As I’m sure you are aware, yesterday, May 4th, was World Password Day — that special day when we collectively take a moment to reflect upon the strength of the measures we take to ensure our digital privacy and security. But amidst the hectic holiday hustle and bustle of special characters and correcthorsebatterystaple-s1, it can become all too easy to lose sight of the true meaning of the holiday: protecting your sensitive data from malicious actors.
Of course strong passwords are an essential condition of any effective attempt to secure access to your organization’s data, but without the support of strong organizational policies to manage your employees’ passwords, your users and your company will remain vulnerable to intruders. Therefore, to celebrate the true spirit of World Password Day, let’s look at some of the ways to make sure your secure passwords are more than strong gates in crumbling walls.
Good password management software is essential. There’s no reason to create a strong password if you’ll leave it in plain sight by sticking it to your monitor, and a Rolodex full of passwords stored in your desk drawer is hardly more secure. Instead, store it using a secure digital service designed for that purpose. Password management solutions also often feature random password generators, automatic login functionality, and ways to share credentials securely, without giving another user your password. When considering a solution for your organization, look for one that will allow administrators to set restrictions and requirements on your employee’s’ passwords, to help ensure that all users have at least a minimum of password strength.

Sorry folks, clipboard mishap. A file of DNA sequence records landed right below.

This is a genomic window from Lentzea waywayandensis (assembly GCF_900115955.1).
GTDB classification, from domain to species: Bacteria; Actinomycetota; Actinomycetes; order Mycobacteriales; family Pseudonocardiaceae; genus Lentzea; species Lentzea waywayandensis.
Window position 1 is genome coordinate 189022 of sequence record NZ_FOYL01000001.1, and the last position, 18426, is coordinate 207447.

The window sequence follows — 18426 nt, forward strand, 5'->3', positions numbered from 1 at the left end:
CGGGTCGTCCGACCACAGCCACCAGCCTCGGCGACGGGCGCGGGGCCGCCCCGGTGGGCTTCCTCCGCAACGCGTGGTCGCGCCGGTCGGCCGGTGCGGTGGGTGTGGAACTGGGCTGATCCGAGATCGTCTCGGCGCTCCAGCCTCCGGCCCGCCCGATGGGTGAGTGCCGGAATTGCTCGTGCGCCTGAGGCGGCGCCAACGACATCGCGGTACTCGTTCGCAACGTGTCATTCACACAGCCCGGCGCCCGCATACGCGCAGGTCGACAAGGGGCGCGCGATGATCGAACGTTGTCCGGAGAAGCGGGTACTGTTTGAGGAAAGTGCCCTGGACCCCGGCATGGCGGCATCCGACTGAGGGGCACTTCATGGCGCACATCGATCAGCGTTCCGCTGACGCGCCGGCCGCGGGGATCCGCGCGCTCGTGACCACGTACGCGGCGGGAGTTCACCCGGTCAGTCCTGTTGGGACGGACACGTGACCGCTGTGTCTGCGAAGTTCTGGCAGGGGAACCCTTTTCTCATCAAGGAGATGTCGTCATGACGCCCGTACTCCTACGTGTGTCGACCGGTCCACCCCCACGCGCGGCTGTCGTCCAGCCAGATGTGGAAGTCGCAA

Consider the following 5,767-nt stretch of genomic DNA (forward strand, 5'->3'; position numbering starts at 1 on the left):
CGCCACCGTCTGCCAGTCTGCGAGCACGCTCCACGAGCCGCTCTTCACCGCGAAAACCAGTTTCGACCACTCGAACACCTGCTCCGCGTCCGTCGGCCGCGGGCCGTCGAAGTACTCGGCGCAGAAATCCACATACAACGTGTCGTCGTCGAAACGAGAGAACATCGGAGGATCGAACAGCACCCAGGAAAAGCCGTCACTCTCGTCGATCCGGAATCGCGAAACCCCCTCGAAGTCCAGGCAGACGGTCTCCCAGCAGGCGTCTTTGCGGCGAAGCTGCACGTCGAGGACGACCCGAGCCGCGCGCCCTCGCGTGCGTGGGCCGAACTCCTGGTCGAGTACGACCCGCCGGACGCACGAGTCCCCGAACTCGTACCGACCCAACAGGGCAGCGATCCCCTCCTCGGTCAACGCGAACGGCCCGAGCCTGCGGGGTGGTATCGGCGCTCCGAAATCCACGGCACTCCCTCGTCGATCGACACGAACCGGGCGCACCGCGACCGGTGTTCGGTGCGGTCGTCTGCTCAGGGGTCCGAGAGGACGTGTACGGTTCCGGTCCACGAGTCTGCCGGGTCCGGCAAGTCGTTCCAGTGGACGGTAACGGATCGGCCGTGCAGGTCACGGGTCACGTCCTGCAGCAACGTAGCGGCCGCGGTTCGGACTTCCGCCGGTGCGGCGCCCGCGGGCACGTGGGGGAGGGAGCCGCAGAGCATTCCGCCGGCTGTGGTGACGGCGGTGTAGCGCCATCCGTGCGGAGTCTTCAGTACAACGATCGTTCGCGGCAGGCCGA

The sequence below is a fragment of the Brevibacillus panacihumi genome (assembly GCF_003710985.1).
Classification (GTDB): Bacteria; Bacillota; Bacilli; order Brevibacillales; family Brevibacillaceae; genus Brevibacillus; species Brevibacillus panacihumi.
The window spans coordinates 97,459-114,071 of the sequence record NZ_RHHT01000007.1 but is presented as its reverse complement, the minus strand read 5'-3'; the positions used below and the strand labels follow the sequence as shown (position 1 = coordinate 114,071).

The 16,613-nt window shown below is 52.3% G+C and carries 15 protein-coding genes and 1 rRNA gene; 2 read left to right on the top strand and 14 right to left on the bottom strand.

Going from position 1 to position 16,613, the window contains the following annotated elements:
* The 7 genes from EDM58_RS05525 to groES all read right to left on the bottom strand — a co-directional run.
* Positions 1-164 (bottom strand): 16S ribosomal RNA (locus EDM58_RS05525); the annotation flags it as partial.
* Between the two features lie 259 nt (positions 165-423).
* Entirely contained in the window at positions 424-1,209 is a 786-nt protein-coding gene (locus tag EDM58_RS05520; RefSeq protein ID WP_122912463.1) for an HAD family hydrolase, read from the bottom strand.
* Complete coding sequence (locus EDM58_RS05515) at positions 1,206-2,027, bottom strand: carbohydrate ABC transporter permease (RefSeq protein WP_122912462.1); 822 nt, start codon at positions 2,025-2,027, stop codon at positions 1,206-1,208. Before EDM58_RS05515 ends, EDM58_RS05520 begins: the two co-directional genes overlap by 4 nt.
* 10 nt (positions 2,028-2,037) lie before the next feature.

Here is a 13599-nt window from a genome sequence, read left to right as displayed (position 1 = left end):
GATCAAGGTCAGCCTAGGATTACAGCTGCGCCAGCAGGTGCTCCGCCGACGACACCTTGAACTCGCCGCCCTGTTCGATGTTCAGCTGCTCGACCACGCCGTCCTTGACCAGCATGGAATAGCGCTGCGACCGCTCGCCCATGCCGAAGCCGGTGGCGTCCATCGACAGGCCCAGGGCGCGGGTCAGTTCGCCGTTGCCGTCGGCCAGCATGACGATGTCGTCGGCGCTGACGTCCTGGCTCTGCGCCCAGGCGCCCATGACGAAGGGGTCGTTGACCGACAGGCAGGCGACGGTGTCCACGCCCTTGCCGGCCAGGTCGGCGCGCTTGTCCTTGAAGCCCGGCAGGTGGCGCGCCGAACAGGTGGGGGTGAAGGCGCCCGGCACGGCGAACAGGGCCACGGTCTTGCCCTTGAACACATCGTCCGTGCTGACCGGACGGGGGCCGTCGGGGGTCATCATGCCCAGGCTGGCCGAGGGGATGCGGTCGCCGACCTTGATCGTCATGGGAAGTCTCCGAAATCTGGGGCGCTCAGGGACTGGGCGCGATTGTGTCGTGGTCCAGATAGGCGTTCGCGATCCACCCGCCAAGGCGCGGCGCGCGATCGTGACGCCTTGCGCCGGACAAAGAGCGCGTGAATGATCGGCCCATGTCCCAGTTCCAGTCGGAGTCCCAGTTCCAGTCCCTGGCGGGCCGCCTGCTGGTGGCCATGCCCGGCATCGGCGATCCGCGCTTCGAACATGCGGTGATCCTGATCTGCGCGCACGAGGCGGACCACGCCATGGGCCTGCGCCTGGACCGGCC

While a strong password can force an intruder to get creative in his or her attempts to access your data, any password can be cracked. Two-factor authentication adds another layer of security by forcing a hacker to possess something of yours, like a USB dongle, one-time code, mobile phone, or retina. Hence, a user’s credentials would be useless without also having physical access to the two-factor authentication device.
IP Range Restrictions
If your employees work in a defined location, or if you use a company VPN, you may want to consider restricting the range of IP addresses from which an individual may access your systems. This would force a malicious actor to first have access to your location or your network before attempting to break your password. Note: strong physical security and guest/visitor facility access policies are a must.
Ultimately, your organization’s data is only as secure as your employees make it. Education is critical not only because it can teach your employees how to better protect themselves and the company, but by helping them understand the reasoning that drives your password policies. Enthusiastic adoption is key — otherwise, your employees will see these restrictions as a burden, and find more creative ways to beat them. Help your employees understand that they are essential elements in the fight to protect your company’s data, and reap the rewards of a more secure environment.